17th Century Prints, 18th Century Prints, 19th Century Maps, 19th Century Prints, American Maps, American Views, Americana, Gallery Updates, Maps, Portraits, Prints

Historic America video tour of The Old Print Gallery

Last week we filmed with Aaron Killian, writer, historian, and president and founder of Historic America. Aaron is dedicated to bringing the history of our country to life through interactive publishing, tours, and the creation of digital historic research material. We were thrilled to be asked to do a video with him about our collection of historic prints- and to share our unique inventory with a whole new group of followers and history enthusiasts.

In the video, we share seven prints from our inventory, touch upon the role of prints throughout history, and talk a bit about our long 40+ year history as a gallery. It was fun morning of filming- Aaron was an engaging host, and kept the whole process super easy for this video newbie, asking stimulating and smart questions and sharing interesting facts along the way.

For more information on the prints show in the video, follow the links below:
Montanus 17th century view of St. Augustine
Edward Savage portrait of the Washington Family
Original Washington Monument Plan
Inauguration of Abraham Lincoln
Currier and Ives’ lithograph of The Battle of Bull Run
Colton’s Washington DC map
DC Circus Poster

We hope you enjoy the video! Thanks again to Aaron Killian of Historic America– we encourage all of our blog readers to book a tour with Aaron you will see DC in a whole new light and learn a lot! Also, make sure to check out the Historic America blog– you can spend hours watching his videos and reading about our nation’s past (and present)- a fantastic site for history-buffs.

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19th Century Prints, American Views, Americana, Citiscapes, Lithograph, Multi-stone Lithograph, Prints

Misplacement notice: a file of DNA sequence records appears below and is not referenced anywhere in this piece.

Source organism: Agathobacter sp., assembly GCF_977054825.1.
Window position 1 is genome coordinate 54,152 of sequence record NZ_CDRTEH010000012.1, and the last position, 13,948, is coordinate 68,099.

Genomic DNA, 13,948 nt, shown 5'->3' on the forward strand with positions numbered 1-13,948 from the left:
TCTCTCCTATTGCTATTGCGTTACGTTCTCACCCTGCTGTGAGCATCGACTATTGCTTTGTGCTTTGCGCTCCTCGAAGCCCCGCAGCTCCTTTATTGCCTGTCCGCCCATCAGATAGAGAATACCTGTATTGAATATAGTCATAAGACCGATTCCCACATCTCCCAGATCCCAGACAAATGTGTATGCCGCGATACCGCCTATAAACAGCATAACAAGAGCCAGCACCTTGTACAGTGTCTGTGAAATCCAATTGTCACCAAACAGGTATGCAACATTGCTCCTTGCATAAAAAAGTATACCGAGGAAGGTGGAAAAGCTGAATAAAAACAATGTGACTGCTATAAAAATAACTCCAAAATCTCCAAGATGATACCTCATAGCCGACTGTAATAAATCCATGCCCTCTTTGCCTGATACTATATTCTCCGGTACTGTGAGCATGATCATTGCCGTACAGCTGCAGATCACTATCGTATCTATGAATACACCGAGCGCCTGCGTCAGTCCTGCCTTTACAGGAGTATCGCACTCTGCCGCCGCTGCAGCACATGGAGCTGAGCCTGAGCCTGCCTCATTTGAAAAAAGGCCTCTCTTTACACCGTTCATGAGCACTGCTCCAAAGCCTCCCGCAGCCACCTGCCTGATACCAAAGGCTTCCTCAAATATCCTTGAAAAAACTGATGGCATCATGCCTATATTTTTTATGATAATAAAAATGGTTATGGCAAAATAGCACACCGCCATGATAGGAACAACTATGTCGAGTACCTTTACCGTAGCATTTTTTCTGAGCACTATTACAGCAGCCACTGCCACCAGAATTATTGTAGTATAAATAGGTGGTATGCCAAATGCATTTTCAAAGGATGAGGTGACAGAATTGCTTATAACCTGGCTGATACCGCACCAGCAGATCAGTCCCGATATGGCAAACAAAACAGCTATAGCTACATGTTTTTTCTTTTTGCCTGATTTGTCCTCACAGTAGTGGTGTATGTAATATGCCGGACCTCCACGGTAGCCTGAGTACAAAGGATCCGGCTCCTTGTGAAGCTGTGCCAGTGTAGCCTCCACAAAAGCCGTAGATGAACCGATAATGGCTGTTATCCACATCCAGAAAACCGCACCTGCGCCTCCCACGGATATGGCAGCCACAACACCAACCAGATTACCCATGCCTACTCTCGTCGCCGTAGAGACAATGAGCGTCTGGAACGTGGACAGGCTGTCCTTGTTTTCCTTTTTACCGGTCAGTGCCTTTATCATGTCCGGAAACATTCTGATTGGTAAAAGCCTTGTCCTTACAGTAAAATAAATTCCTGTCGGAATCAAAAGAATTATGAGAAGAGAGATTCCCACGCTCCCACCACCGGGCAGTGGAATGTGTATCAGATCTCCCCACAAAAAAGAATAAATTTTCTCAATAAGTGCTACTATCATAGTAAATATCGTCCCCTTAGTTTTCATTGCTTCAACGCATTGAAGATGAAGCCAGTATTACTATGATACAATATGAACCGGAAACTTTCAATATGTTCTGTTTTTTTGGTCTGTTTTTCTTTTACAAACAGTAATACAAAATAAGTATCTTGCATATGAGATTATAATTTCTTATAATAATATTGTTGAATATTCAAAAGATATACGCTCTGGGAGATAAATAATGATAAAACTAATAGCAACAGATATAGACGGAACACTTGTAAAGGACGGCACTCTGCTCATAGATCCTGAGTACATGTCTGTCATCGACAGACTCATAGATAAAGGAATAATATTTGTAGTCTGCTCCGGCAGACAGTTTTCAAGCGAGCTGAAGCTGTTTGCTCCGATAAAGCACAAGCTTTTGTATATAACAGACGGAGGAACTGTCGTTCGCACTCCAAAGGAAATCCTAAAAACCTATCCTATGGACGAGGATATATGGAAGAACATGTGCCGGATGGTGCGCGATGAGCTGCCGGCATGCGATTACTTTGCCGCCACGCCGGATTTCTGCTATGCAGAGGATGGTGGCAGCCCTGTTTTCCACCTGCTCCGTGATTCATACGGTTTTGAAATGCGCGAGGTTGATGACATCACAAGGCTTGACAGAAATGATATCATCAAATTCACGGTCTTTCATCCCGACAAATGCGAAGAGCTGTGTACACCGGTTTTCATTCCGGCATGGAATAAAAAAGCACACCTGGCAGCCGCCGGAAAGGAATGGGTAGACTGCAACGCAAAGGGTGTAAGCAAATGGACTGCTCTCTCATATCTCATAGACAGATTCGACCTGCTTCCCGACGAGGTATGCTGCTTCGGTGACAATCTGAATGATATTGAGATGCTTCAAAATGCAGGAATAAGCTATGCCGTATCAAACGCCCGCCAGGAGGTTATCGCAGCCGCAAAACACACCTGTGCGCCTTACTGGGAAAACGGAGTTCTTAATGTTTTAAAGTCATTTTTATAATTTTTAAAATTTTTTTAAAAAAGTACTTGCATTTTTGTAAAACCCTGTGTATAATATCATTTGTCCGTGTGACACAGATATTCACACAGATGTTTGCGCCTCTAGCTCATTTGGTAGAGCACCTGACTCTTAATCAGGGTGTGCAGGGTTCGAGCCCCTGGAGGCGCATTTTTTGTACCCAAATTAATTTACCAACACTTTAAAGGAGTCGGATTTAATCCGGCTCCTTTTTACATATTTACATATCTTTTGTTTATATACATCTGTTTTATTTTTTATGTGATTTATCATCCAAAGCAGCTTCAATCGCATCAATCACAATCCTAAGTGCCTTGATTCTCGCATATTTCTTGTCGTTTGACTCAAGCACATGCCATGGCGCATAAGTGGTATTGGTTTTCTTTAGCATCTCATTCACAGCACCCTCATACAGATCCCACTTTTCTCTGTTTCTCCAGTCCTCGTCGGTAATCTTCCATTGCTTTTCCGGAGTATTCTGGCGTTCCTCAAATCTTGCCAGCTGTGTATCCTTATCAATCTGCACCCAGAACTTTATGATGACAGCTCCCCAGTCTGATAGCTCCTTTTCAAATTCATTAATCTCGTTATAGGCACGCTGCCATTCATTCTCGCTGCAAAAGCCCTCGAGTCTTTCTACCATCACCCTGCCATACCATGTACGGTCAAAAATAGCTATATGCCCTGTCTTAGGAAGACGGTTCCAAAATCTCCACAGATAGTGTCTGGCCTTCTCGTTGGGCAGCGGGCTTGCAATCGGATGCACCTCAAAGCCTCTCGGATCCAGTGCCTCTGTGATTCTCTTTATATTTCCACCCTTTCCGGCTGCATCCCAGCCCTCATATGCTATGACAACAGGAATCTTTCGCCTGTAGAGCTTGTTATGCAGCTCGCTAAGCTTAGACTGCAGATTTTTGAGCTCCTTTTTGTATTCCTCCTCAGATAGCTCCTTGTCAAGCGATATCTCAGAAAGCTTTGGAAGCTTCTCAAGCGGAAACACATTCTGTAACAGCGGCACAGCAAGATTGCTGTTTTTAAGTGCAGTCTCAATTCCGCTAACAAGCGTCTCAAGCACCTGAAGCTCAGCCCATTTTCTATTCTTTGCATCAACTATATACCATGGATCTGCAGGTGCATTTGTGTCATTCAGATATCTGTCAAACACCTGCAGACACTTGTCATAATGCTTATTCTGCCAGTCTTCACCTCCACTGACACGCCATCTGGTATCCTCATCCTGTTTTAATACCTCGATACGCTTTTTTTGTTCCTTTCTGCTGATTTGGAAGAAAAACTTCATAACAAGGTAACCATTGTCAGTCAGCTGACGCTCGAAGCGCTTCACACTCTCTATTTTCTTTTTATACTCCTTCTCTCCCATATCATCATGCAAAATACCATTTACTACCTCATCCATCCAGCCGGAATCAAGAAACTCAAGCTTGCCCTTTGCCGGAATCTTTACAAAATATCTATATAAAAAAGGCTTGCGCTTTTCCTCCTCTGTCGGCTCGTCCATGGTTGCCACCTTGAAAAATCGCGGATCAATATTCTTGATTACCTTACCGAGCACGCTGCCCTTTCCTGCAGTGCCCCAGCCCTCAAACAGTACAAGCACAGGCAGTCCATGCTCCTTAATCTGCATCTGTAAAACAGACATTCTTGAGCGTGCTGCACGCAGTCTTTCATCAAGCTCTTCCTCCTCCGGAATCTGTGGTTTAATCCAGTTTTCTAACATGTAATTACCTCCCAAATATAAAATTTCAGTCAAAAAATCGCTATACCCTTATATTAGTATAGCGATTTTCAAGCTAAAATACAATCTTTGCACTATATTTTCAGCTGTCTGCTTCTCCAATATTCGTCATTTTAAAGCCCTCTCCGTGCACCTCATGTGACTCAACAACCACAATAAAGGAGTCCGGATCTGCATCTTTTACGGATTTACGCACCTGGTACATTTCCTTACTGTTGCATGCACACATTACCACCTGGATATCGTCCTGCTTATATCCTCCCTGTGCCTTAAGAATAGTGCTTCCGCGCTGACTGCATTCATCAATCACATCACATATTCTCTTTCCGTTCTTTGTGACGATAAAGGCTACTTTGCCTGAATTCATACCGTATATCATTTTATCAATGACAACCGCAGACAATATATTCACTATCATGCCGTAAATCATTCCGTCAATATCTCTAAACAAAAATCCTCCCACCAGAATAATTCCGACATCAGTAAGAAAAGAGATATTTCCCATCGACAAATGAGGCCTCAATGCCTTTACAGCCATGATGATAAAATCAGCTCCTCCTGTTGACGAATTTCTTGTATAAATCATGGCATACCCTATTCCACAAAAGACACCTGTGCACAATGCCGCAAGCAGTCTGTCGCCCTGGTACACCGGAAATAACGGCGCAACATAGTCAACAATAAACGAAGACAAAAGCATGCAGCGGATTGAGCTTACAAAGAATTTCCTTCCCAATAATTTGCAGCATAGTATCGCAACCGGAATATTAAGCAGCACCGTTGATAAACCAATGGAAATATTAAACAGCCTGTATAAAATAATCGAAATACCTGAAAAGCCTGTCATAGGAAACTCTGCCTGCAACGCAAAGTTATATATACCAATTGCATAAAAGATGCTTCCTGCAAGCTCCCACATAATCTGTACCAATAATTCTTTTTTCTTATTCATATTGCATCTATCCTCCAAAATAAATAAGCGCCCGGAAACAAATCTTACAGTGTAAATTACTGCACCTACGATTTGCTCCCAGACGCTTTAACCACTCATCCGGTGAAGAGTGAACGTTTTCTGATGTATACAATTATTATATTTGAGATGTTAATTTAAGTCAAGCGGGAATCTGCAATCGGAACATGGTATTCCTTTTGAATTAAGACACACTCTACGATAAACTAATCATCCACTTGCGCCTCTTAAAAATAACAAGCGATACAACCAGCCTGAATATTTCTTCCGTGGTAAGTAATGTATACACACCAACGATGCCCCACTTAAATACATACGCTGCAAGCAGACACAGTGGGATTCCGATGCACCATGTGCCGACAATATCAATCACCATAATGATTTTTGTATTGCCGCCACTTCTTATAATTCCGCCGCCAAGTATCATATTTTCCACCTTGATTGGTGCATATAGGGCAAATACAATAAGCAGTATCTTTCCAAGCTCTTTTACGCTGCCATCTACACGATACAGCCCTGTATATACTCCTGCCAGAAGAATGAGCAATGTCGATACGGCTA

The Rose of the Capital

The Rose of the Capital. Published by Casimer Bohn, Washington. Multi-stone lithograph, 1861. Circular. Sheet size, 13 1/2" (341 mm). Triangular envelope, 6 7/8 x 5 5/8”. LINK.

The Rose of the Capital. Published by Casimir Bohn, Washington. Multi-stone lithograph, 1861. Lithographed and Printed by E. Sachse & Co. Circular. Sheet size, 13 1/2″ (341 mm). Triangular envelope, 6 7/8 x 5 5/8”. LINK.

Today we are sharing a new addition to our inventory-  a wonderful ephemeral depiction of Washington, D.C.- Casimir Bohn’s The Rose of the Capital. As only the second example ever recorded, it is a remarkable survival.  The Rose consists of a single sheet, trimmed to a circle with scalloped edges and printed recto and verso with images of Washington landmarks arrayed radially around a central image of a rosebud.

Front of The Rose of the Capital.
Front of The Rose of the Capital. Outer Circle: Washington, U.S. Patent Office, U.S. General Post Office, President’s House, East Room in the President’s Mansion, National Observatory, U.S. Treasury. Inner Circle: Frontispiece, N.E. Wing of the Capitol, Equestrian Statue of General Jackson, Liberty, Top of Capitol, Columbus, Rescue, Statue of Washington, Equestrian Statue of Washington. DOUBLE CLICK ON IMAGE FOR DETAILED VIEW.

The highlight is a view as seen looking over the Capitol toward the Mall and the Potomac, on a much smaller scale but similar in conception to several other Sachse views of the city. Some of the other images include interior and exterior views of the White House, the House and Senate chambers, the Treasury building, and equestrian statues of the Presidents Washington and Jackson.

Back of The Rose of the Capital. Outer Circle: Senate chamber, Hall of Representatives, Smithsonian Institute, Military Asylum, U.S. Navy Yard, U.S. Arsenal, Lunatic Asylum, City Hall. Inner Circle: Congressional Library, Columbia Armory, Washington’s Tomb, Mount Vernon, Georgetown College, Columbia College, Arlington House, Washington Monument.

Back of The Rose of the Capital. Outer Circle: Senate Chamber, Hall of Representatives, Smithsonian Institute, Military Asylum, U.S. Navy Yard, U.S. Arsenal, Lunatic Asylum, City Hall. Inner Circle: Congressional Library, Columbia Armory, Washington’s Tomb, Mount Vernon, Georgetown College, Columbia College, Arlington House, Washington Monument. DOUBLE CLICK ON IMAGE FOR DETAILED VIEW.

The Rose folds to fit snugly in a fragile triangular envelope of buff paper, which almost miraculously survives here. 

Envelope Front.

Envelope Front.

Envelope Back.

Envelope Back.